By Amanda Castillo
Mental illness—In America, it is a phrase that is met with judgement, assumptions, and a lot of stigma. For those who experience mental illness, they are plagued with feelings of isolation and, oftentimes, a lack of compassion and understanding from those around them. On the other hand, people who do not experience mental illness often feel uncomfortable thinking about it and are unsure of how to approach people who are open about their mental illness. The end result is a distinct separation and wariness from both parties and a lack of supportive communities for people who suffer from mental illness.
Mental illness is often thought of as something that is a result of bad genetics or a bad lot in life, but really it is much more complicated than that. Illnesses such as depression, anxiety and post-traumatic stress disorder can arise abruptly due to traumatic incidents or an extreme change in a person’s situation. Because these illnesses can manifest abruptly and are often influenced by pressure and stress from everyday life, at least in the case of depression and anxiety, they are viewed as a temporary rough patch to get through individually rather than serious illnesses. Ultimately because they are not viewed as illnesses by and large, there are a lot of dismissive attitudes and, once again, a distinct lack of support for those suffering from mental illness.
How then can we fix this?
The most important thing to understand about mental illness is that, whether you suffer from it or you are close to someone who does, it does not make you or that person irredeemable. It may be a long road to recovery, but mental illness is not a defining factor in a person.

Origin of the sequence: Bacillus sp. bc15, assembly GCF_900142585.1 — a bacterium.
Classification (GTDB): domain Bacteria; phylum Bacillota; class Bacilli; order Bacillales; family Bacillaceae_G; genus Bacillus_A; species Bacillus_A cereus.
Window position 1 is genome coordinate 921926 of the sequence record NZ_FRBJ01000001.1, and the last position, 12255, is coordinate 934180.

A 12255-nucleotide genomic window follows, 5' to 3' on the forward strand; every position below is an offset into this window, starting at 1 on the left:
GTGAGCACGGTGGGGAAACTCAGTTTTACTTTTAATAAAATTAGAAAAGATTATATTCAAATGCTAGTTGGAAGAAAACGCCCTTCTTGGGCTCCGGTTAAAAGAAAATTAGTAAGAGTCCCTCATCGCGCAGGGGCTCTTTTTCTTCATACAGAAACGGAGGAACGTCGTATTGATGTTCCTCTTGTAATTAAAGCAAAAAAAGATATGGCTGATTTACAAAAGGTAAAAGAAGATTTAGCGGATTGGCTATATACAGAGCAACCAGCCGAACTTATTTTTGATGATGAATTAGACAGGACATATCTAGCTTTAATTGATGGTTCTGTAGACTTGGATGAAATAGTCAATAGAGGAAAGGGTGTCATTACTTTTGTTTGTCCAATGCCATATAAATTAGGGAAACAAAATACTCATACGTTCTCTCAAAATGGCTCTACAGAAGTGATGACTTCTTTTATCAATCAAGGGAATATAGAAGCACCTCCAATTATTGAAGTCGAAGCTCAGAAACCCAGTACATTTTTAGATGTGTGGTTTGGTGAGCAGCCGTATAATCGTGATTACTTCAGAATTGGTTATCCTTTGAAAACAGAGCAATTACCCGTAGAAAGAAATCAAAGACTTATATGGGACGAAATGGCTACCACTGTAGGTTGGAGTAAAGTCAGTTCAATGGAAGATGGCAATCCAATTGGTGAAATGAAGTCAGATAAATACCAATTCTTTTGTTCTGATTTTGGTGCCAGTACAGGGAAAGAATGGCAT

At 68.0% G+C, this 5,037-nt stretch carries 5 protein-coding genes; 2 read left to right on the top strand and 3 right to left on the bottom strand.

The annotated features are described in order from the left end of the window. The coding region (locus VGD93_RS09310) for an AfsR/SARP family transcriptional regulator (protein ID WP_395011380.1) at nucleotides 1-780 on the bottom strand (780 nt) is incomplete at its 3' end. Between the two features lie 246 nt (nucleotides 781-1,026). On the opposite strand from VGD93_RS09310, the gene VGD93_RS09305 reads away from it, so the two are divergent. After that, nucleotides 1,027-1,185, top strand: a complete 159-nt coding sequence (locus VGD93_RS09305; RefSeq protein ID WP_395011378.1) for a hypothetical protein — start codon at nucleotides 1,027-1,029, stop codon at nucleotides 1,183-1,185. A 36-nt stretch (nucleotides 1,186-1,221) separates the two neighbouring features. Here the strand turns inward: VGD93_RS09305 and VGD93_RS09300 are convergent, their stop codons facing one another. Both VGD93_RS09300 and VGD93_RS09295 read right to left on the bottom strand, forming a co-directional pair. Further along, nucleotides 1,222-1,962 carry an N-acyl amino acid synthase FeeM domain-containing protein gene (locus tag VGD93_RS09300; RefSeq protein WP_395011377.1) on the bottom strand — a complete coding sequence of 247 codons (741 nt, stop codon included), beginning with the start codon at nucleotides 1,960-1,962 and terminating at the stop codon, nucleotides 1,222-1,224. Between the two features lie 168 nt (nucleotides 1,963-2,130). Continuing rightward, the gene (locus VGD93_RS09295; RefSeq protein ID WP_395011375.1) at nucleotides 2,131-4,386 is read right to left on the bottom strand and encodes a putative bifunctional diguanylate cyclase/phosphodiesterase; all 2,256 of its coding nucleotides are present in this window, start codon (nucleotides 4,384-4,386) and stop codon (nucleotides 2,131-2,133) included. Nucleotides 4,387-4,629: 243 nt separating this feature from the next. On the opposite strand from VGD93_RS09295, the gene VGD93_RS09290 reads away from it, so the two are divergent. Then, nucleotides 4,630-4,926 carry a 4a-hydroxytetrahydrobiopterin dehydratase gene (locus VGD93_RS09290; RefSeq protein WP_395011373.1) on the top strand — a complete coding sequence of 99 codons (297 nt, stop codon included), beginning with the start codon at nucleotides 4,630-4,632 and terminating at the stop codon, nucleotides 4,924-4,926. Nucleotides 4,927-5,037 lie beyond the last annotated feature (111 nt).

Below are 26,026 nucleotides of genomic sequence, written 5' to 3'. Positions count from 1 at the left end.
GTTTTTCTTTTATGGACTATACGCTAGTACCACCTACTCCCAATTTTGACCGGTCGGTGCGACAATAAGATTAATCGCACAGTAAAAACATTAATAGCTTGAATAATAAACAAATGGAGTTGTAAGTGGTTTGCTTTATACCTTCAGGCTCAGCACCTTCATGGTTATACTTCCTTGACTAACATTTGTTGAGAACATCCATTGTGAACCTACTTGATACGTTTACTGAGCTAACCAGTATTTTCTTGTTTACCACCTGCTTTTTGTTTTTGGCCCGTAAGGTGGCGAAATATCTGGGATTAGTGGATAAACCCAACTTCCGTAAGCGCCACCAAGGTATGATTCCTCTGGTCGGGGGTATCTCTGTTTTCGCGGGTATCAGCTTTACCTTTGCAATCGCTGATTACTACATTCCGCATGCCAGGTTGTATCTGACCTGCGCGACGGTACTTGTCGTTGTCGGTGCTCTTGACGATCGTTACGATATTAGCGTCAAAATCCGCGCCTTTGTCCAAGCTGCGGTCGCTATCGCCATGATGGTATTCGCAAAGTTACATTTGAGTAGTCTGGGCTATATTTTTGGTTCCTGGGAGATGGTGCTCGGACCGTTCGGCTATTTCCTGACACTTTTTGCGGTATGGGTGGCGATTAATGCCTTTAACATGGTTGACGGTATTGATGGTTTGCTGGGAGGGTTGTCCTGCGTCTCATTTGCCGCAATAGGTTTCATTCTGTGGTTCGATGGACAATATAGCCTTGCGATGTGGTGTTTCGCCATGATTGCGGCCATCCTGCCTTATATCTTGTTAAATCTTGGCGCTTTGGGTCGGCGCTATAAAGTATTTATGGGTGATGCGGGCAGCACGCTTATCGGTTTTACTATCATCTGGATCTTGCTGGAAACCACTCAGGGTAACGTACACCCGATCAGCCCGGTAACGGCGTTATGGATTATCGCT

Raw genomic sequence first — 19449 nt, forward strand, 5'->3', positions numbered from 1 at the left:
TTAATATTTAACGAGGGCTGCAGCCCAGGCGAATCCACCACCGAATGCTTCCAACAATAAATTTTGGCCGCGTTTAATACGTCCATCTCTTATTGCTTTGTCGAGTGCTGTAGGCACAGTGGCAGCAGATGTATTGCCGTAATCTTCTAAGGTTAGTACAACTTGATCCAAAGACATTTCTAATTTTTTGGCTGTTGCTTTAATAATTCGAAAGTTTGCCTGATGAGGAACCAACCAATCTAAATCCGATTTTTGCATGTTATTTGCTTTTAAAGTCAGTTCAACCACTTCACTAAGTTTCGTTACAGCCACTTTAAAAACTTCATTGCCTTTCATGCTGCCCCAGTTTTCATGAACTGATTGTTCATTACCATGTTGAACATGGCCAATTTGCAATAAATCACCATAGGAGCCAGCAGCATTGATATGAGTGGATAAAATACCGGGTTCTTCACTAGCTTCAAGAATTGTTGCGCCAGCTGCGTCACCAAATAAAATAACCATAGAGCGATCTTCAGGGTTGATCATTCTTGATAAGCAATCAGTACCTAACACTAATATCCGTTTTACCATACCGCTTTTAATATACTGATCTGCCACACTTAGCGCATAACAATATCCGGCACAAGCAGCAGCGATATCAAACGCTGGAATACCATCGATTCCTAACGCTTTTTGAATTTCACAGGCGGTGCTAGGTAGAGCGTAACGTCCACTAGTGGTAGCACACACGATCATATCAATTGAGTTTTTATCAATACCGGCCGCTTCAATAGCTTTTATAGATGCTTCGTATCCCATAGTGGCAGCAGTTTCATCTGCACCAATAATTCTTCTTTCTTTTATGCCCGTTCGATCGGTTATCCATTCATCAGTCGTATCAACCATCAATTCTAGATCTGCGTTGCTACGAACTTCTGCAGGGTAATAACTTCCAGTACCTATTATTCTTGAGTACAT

Secondly, mental illness, in and of itself, does not make a person weak. Furthermore, the decision to seek professional help does not make a person weak and should be met with support rather than criticism. There is intense stigma surrounding the areas of therapy, counseling and medication as solutions for mental illness. Those who seek therapy or counseling are seen as attention-seeking or weak, and those who turn to medication are seen as drug addicts. Neither avenue is better than the other as each person’s experience with mental illness is different, and both decisions should be met with compassionate support from those around them.
Thirdly, being close to someone with mental illness does not make you responsible for that person. It is very easy to fall into the perception that someone with mental illness needs help functioning in their day-to-day activities, especially with more clearly visible illnesses like chronic depression or anxiety. It is important to remember that you are someone to support them but that your support is not, and should not be, a replacement for professional help.
Lastly, being close to someone with mental illness does not mean that you should ignore your own well-being for the sake of theirs. Supporting someone through their recovery/treatment of mental illness is something that can be very emotionally involved, and if it is taking a toll on you, then you do have the right and option to distance yourself for your own well-being. Supporting someone through treatment is just that, supporting them.
Ultimately, the best thing you can do to support someone with mental illness is to be open-minded, supportive, and compassionate to the things they are experiencing. You should be encouraging and supportive of their decisions to get treatment or begin the road to recovery but you should not endeavor to entirely replace professional treatment.